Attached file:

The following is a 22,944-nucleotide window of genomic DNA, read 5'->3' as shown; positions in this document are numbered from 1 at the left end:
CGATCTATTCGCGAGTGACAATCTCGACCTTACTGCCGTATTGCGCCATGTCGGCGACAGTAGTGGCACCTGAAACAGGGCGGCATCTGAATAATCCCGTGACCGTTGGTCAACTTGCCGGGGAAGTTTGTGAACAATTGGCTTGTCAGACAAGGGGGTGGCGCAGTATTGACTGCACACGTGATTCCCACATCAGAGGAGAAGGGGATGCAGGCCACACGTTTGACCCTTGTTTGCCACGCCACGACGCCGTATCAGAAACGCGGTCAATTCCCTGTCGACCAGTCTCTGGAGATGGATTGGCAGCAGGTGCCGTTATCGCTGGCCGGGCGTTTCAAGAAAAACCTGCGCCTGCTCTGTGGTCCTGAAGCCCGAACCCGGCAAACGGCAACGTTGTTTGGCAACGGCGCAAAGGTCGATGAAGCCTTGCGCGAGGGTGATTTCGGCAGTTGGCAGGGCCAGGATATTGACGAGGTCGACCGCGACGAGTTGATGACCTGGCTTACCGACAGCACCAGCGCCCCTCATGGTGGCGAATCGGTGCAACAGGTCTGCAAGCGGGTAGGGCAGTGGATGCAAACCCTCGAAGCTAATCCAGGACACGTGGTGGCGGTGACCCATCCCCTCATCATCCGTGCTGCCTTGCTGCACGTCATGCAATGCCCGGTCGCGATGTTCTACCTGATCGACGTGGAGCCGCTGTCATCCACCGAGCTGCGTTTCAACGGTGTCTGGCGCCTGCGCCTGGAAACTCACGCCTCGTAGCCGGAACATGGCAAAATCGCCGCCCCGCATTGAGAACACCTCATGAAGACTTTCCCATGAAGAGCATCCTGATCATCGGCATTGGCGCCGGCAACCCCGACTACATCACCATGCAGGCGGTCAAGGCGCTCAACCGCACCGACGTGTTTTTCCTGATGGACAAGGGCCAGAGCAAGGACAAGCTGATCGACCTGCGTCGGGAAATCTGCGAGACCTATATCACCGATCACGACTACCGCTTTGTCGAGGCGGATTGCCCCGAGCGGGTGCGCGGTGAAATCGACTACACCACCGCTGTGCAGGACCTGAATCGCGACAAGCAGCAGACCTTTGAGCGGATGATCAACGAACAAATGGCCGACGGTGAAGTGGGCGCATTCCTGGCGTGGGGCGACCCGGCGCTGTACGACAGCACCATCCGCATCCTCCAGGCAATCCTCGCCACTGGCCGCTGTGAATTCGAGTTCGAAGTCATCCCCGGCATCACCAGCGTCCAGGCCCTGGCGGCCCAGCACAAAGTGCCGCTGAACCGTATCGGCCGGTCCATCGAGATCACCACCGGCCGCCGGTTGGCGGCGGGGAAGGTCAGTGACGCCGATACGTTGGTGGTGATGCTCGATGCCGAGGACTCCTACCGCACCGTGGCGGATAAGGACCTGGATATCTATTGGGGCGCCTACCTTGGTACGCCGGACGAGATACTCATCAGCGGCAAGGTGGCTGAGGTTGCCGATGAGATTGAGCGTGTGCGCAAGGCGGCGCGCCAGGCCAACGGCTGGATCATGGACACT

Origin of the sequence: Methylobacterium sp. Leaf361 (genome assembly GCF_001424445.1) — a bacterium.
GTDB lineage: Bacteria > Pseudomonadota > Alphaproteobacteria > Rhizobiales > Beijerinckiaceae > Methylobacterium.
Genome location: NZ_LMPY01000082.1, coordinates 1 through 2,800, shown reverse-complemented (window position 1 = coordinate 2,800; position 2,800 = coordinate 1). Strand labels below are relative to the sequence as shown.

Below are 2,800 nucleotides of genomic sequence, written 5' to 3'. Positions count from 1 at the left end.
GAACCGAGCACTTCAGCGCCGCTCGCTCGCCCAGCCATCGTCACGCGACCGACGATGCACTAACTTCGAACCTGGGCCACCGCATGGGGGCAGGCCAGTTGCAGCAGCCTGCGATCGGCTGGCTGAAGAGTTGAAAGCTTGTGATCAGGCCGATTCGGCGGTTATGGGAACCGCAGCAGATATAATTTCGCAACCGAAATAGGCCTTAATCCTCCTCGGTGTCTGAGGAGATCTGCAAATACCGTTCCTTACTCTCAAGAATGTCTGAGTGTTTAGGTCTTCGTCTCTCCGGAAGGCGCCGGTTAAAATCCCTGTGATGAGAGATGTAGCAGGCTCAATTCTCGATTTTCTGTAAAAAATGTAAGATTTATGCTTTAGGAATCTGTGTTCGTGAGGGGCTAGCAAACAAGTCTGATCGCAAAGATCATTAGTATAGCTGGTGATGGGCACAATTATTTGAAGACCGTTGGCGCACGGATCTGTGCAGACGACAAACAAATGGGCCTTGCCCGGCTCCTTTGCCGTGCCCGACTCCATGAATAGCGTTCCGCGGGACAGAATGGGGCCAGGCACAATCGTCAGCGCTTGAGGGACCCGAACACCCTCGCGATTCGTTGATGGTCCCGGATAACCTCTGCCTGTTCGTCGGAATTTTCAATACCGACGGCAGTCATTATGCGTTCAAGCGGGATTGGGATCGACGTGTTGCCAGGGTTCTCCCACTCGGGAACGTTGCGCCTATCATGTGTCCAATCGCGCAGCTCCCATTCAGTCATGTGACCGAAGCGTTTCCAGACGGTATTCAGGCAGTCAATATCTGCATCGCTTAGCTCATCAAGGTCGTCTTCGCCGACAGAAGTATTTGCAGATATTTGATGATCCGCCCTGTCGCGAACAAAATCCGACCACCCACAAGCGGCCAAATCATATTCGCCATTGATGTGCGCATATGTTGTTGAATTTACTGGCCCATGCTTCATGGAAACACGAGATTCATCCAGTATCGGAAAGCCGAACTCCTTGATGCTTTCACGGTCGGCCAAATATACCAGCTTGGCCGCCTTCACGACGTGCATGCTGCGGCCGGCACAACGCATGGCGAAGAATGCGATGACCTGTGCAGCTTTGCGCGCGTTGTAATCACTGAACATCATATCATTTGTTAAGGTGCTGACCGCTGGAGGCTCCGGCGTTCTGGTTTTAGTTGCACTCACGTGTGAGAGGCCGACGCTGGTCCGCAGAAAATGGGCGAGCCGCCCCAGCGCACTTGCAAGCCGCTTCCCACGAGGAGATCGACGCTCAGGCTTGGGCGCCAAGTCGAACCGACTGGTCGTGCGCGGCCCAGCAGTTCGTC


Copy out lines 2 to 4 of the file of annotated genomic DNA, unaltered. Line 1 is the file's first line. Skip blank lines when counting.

CGATCTATTCGCGAGTGACAATCTCGACCTTACTGCCGTATTGCGCCATGTCGGCGACAGTAGTGGCACCTGAAACAGGGCGGCATCTGAATAATCCCGTGACCGTTGGTCAACTTGCCGGGGAAGTTTGTGAACAATTGGCTTGTCAGACAAGGGGGTGGCGCAGTATTGACTGCACACGTGATTCCCACATCAGAGGAGAAGGGGATGCAGGCCACACGTTTGACCCTTGTTTGCCACGCCACGACGCCGTATCAGAAACGCGGTCAATTCCCTGTCGACCAGTCTCTGGAGATGGATTGGCAGCAGGTGCCGTTATCGCTGGCCGGGCGTTTCAAGAAAAACCTGCGCCTGCTCTGTGGTCCTGAAGCCCGAACCCGGCAAACGGCAACGTTGTTTGGCAACGGCGCAAAGGTCGATGAAGCCTTGCGCGAGGGTGATTTCGGCAGTTGGCAGGGCCAGGATATTGACGAGGTCGACCGCGACGAGTTGATGACCTGGCTTACCGACAGCACCAGCGCCCCTCATGGTGGCGAATCGGTGCAACAGGTCTGCAAGCGGGTAGGGCAGTGGATGCAAACCCTCGAAGCTAATCCAGGACACGTGGTGGCGGTGACCCATCCCCTCATCATCCGTGCTGCCTTGCTGCACGTCATGCAATGCCCGGTCGCGATGTTCTACCTGATCGACGTGGAGCCGCTGTCATCCACCGAGCTGCGTTTCAACGGTGTCTGGCGCCTGCGCCTGGAAACTCACGCCTCGTAGCCGGAACATGGCAAAATCGCCGCCCCGCATTGAGAACACCTCATGAAGACTTTCCCATGAAGAGCATCCTGATCATCGGCATTGGCGCCGGCAACCCCGACTACATCACCATGCAGGCGGTCAAGGCGCTCAACCGCACCGACGTGTTTTTCCTGATGGACAAGGGCCAGAGCAAGGACAAGCTGATCGACCTGCGTCGGGAAATCTGCGAGACCTATATCACCGATCACGACTACCGCTTTGTCGAGGCGGATTGCCCCGAGCGGGTGCGCGGTGAAATCGACTACACCACCGCTGTGCAGGACCTGAATCGCGACAAGCAGCAGACCTTTGAGCGGATGATCAACGAACAAATGGCCGACGGTGAAGTGGGCGCATTCCTGGCGTGGGGCGACCCGGCGCTGTACGACAGCACCATCCGCATCCTCCAGGCAATCCTCGCCACTGGCCGCTGTGAATTCGAGTTCGAAGTCATCCCCGGCATCACCAGCGTCCAGGCCCTGGCGGCCCAGCACAAAGTGCCGCTGAACCGTATCGGCCGGTCCATCGAGATCACCACCGGCCGCCGGTTGGCGGCGGGGAAGGTCAGTGACGCCGATACGTTGGTGGTGATGCTCGATGCCGAGGACTCCTACCGCACCGTGGCGGATAAGGACCTGGATATCTATTGGGGCGCCTACCTTGGTACGCCGGACGAGATACTCATCAGCGGCAAGGTGGCTGAGGTTGCCGATGAGATTGAGCGTGTGCGCAAGGCGGCGCGCCAGGCCAACGGCTGGATCATGGACACT

Origin of the sequence: Methylobacterium sp. Leaf361 (genome assembly GCF_001424445.1) — a bacterium.
GTDB lineage: Bacteria > Pseudomonadota > Alphaproteobacteria > Rhizobiales > Beijerinckiaceae > Methylobacterium.